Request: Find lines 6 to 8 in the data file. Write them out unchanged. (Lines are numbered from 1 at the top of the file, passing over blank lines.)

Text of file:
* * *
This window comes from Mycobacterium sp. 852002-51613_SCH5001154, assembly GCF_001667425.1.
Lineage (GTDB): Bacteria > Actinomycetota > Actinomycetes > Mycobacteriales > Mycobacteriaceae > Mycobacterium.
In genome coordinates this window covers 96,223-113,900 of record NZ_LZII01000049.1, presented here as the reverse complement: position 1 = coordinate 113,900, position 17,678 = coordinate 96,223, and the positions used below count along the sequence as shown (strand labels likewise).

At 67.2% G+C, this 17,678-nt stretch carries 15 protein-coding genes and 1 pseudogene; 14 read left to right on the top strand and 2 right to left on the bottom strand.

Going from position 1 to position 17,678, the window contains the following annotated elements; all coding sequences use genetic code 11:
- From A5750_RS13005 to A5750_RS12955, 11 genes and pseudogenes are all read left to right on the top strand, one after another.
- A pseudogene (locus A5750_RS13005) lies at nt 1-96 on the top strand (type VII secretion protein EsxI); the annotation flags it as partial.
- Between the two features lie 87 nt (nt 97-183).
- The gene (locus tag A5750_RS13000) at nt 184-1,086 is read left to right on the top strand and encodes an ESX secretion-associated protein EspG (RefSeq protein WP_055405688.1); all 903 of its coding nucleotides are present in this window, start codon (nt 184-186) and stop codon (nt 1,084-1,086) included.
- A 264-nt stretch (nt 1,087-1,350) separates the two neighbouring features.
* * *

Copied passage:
- From A5750_RS13005 to A5750_RS12955, 11 genes and pseudogenes are all read left to right on the top strand, one after another.
- A pseudogene (locus A5750_RS13005) lies at nt 1-96 on the top strand (type VII secretion protein EsxI); the annotation flags it as partial.
- Between the two features lie 87 nt (nt 97-183).